A new survey found that 75% of American adults agreed with the statement: “There are two genders, male and female.” 18% of Americans disagreed. The poll was conducted on December 21-22, 2021, by Rasmussen Reports.
The survey results also found that most people don’t want gender ideology being pushed on students – without parental knowledge or consent.
The survey found that most people agreed with “Harry Potter” author J.K. Rowling who believes in the reality of biological sex and has been roundly attacked for defending women and pushing back against gender ideology. Most recently, the British newspaper The Guardian stopped taking entries for its “person of the year” poll when it became clear that Rowling was winning.
The paper evidently feared transgender backlash if Rowling won. But their actions confirm the survey results: Most people side with her on this issue. Rasmussen’s second question specifically mentioned Rowling:
Critics have recently accused “Harry Potter” author J.K. Rowling of engaging in “hate speech” toward transgender people for saying that there are two biologically distinct genders. Do you agree with J.K. Rowling, or is it “hate speech” to say there are only two genders?
58% of American adults support Rowling, while only 17% said it was “hate speech” to discuss human sexual dimorphism. 25% couldn’t make up their minds and were “not sure.”
In a response to Rasmussen, Rowling made clear what she believes about sex and gender:
Small but important point: I’ve never said there are only two genders. There are innumerable gender identities. … The question at the heart of this debate is whether sex or gender identity should form the basis of decisions on safeguarding, provision of services, sporting categories and other areas where women and girls currently have legal rights and protections. … Using the words ‘sex’ and ‘gender’ interchangeably obscures the central issue of this debate.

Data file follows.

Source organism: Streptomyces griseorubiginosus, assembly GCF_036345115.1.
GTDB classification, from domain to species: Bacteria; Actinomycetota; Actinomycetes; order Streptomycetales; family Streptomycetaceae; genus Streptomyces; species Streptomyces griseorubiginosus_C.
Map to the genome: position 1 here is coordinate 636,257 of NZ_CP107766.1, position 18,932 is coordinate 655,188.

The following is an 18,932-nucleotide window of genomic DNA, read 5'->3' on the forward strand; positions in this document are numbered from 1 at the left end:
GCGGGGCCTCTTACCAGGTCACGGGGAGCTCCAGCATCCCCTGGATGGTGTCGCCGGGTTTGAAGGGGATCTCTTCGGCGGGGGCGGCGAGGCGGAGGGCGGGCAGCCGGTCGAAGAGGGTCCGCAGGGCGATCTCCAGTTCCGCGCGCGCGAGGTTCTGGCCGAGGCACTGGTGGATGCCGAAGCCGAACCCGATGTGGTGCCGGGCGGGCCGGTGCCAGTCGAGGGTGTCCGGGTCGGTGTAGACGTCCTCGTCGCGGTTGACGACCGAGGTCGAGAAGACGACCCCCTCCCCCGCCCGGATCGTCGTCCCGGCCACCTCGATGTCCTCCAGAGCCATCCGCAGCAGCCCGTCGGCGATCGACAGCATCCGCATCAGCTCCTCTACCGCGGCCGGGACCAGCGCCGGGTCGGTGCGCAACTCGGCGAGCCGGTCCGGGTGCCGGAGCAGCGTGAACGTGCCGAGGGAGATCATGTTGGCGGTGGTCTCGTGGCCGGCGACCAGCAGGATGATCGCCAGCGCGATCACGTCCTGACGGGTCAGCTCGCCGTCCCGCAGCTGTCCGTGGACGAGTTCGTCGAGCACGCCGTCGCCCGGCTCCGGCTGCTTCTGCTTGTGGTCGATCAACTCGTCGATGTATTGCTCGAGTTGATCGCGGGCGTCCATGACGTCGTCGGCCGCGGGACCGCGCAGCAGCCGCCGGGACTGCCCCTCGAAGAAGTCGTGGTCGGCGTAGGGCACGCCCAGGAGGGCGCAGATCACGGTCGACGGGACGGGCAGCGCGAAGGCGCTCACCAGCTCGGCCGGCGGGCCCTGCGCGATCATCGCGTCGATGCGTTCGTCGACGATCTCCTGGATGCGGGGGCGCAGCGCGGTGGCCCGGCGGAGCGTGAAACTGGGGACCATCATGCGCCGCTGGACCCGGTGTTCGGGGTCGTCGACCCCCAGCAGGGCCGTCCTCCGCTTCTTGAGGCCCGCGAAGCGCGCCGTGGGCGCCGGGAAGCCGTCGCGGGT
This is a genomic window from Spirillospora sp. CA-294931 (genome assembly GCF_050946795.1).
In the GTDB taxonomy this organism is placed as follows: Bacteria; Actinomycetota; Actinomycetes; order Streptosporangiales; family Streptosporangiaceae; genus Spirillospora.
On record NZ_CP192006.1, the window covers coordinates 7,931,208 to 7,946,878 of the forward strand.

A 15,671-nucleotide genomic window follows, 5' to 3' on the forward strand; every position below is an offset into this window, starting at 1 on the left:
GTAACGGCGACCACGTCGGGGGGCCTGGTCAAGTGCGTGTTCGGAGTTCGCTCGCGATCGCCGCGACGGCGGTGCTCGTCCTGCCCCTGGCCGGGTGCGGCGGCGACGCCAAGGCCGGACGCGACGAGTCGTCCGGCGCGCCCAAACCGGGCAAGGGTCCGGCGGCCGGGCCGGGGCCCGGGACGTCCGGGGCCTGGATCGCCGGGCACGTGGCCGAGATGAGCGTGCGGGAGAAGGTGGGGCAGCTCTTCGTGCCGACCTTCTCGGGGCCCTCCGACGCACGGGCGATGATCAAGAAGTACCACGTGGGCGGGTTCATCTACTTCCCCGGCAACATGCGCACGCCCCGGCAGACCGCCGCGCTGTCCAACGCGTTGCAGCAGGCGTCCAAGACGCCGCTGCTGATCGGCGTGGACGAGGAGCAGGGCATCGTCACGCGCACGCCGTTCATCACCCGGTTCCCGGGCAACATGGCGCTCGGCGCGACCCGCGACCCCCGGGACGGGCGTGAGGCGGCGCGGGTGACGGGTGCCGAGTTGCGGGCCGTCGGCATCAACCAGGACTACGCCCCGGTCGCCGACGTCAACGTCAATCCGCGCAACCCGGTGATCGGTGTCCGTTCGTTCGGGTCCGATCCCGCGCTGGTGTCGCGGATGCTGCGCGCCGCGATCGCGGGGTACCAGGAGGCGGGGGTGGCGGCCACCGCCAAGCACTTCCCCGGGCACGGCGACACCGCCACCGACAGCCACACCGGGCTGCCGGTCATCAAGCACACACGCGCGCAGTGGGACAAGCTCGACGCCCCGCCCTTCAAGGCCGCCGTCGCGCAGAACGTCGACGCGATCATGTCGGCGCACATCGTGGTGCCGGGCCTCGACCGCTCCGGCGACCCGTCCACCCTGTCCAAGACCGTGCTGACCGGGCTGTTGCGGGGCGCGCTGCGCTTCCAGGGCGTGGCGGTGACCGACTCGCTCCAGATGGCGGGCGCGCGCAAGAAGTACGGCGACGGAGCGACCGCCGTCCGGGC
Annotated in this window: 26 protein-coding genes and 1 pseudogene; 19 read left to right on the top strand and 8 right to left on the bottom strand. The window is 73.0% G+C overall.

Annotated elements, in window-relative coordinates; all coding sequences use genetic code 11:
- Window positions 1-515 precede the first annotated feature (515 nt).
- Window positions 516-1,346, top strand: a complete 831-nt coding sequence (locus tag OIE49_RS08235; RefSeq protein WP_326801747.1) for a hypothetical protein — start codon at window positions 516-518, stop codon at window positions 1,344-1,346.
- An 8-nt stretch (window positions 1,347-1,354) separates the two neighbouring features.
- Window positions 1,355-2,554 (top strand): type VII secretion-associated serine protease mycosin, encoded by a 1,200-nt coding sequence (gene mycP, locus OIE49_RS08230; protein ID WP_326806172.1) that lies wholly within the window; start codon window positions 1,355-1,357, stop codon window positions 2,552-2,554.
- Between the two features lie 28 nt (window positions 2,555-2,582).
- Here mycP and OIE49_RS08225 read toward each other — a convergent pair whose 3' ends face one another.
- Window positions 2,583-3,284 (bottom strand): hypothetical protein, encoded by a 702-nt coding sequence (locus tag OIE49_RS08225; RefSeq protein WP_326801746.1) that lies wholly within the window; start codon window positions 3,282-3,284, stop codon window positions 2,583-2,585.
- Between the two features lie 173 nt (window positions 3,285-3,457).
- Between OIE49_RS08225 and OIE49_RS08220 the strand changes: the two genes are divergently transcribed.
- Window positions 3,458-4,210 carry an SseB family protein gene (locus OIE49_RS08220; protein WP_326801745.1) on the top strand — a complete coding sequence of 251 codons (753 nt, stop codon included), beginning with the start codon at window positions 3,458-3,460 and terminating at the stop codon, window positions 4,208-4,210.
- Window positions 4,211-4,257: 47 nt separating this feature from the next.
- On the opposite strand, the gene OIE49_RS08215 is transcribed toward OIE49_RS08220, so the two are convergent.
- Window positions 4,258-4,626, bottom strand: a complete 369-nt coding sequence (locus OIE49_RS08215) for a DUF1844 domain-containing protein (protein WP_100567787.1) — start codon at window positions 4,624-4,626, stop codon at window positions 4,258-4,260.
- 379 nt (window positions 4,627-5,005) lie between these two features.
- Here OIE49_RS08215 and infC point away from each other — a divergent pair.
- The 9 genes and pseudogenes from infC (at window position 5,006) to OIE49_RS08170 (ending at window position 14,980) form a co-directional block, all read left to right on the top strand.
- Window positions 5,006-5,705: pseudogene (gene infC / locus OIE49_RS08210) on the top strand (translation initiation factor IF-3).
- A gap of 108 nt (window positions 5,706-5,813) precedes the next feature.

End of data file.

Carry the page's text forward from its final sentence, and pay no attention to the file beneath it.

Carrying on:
While we disagree with her about “innumerable gender identities,” Rowling believes that the categories of male and female – rooted in biological reality – should be used to protect women and girls and to provide access to equal opportunities in sports and other areas.
The current gender movement, on the other hand, believes people should be protected on the basis of their stated “gender identity” and that male and female should be based on a person’s beliefs or thoughts, not physical existence.
Fifty years ago – even twenty, for most people – such a poll would have been laughable: Of course there are two genders – male and female; why are you even asking?
But the meaning of “gender” in popular usage has shifted dramatically over time. “Gender” had primarily been used in linguistics to describe gender-specific nouns, requiring masculine, feminine or neutral pronouns and noun endings in some languages.
But over the years, “gender” became a seemingly more genteel substitute for “sex,” again, referring to being male or female. The term was hijacked by infamous psychologist John Money in the 50’s, who differentiated between what he labeled “gender roles” and “gender identity.”
Money said that “gender identity” had to do with how one felt or thought about oneself as male or female – distinct from one’s body. Then, with other gender ideologists and theorists, the term broadened to include a variety of so-called “genders.”
This usage and ideology have spread to all areas of society and have led to the battles we face today, between those who believe in two sexes and those pushing rights based on “gender identity.”
The conflict now affects parental rights and what school children are taught, which a third Rasmussen survey question brought up:
Should schools and teachers be allowed to counsel students on their sexual and gender identities without parental knowledge or consent?
By a more than three-to-one margin, most Americans support parental rights, with 68% saying, “No,” schools should not counsel students on these sensitive issues without parental consent.
Only a small percentage of people – 19% – believe schools should violate parental rights. Even that small percentage is troubling, as some educators, having been inculcated with gender dogma, work to undermine parental authority and wreak havoc on children and families.
Now, more than ever, it’s important for parents and other concerned citizens to speak against the gender agenda.
As Christians, we hold to the biblical – and scientific – truth that God created humans male and female in His image. God’s design of us as male and female is good – men and women are distinct but equally valuable. It’s wrong to blur those distinctions, and it’s especially wrong to lead children into confusion and sin about sexuality and identity.
As believers we are also admonished to speak the truth in love, emulating Christ who ministered to sinful, broken people – all of us – with both grace and truth.
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